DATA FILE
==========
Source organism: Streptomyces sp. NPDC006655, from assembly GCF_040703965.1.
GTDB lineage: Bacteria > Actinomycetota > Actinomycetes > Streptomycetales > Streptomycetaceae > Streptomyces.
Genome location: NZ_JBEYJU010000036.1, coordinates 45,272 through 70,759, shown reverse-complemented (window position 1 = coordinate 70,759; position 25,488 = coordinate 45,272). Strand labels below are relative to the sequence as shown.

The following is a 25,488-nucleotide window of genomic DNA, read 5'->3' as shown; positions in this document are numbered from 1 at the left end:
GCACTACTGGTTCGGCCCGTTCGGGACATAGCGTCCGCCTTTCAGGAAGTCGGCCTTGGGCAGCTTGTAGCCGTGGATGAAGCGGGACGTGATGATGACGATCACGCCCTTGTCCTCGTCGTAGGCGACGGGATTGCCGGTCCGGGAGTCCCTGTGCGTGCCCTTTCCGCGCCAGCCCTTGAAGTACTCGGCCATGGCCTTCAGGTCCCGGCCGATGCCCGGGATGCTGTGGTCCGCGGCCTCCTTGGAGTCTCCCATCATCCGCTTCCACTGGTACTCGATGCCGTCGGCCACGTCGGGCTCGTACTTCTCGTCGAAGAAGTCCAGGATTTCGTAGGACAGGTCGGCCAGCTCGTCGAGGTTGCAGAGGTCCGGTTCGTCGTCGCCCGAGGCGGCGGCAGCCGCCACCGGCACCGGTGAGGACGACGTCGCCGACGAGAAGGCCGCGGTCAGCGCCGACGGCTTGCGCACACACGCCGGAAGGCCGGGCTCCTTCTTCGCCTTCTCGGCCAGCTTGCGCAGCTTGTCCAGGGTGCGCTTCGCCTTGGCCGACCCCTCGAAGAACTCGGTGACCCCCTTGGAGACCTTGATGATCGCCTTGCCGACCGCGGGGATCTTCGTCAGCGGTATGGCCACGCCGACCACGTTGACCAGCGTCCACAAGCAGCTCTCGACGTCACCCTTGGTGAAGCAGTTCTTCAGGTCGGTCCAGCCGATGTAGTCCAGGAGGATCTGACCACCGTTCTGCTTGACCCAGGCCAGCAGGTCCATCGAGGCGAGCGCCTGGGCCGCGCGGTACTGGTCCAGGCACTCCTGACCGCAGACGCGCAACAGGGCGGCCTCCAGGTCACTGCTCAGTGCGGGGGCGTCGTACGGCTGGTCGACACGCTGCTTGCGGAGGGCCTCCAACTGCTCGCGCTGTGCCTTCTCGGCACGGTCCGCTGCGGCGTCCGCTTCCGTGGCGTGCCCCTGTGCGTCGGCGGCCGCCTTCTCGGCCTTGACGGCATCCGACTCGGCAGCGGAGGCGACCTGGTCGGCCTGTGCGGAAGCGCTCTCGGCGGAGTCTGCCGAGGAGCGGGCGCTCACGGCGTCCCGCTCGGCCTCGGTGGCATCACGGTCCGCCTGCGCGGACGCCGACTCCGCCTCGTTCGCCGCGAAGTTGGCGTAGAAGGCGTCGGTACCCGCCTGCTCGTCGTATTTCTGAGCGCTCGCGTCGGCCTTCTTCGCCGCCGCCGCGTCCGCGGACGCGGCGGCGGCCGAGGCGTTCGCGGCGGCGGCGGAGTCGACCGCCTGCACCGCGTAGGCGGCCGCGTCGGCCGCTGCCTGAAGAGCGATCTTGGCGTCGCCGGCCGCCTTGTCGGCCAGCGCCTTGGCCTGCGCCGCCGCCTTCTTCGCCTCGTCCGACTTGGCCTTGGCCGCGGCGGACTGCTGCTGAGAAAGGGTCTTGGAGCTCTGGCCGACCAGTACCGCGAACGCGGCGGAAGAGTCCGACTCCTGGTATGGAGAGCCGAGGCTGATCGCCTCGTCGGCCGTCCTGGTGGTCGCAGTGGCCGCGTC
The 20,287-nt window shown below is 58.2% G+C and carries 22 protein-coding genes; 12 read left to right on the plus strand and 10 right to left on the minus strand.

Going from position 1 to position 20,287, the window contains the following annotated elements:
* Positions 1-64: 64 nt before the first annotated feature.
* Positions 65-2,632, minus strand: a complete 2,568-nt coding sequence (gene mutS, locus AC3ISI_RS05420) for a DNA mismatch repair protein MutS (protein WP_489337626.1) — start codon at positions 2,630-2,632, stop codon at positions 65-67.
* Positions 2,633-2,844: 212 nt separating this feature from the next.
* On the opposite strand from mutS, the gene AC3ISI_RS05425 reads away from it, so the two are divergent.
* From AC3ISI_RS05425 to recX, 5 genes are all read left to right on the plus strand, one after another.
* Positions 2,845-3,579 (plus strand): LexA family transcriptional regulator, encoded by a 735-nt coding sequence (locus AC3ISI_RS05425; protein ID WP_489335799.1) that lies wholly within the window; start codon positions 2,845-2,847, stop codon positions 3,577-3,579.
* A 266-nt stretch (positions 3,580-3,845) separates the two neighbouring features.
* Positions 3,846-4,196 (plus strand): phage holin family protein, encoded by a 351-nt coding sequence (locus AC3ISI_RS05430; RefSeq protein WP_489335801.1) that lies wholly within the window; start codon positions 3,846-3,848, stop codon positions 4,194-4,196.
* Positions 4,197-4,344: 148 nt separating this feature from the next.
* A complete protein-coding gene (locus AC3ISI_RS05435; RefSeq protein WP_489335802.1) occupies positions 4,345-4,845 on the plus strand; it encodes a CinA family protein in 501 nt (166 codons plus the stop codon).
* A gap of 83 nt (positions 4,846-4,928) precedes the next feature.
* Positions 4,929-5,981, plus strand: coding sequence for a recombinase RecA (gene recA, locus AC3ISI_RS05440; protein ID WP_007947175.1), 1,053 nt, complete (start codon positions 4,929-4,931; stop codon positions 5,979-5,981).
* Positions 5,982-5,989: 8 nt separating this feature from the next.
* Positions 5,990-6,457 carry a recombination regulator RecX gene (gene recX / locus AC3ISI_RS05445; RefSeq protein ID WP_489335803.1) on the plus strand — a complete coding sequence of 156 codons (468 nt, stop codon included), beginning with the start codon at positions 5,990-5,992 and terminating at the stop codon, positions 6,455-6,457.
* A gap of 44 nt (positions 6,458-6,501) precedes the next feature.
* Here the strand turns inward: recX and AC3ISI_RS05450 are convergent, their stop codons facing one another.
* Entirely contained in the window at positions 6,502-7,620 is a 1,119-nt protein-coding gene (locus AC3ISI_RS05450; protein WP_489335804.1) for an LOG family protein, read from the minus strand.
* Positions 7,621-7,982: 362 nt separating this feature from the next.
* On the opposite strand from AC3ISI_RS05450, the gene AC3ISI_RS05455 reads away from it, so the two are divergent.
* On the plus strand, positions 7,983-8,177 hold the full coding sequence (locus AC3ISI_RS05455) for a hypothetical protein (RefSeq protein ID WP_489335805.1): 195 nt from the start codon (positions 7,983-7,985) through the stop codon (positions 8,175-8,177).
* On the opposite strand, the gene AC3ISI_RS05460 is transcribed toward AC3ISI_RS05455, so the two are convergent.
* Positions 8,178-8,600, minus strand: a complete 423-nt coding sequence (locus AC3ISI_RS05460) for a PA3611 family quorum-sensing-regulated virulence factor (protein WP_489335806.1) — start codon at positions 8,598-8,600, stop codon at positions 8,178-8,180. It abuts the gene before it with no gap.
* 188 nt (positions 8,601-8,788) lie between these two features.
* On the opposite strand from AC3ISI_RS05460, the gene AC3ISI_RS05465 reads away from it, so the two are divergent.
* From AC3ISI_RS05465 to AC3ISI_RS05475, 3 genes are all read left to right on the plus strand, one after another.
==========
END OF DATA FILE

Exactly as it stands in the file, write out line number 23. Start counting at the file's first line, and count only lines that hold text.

* Here the strand turns inward: recX and AC3ISI_RS05450 are convergent, their stop codons facing one another.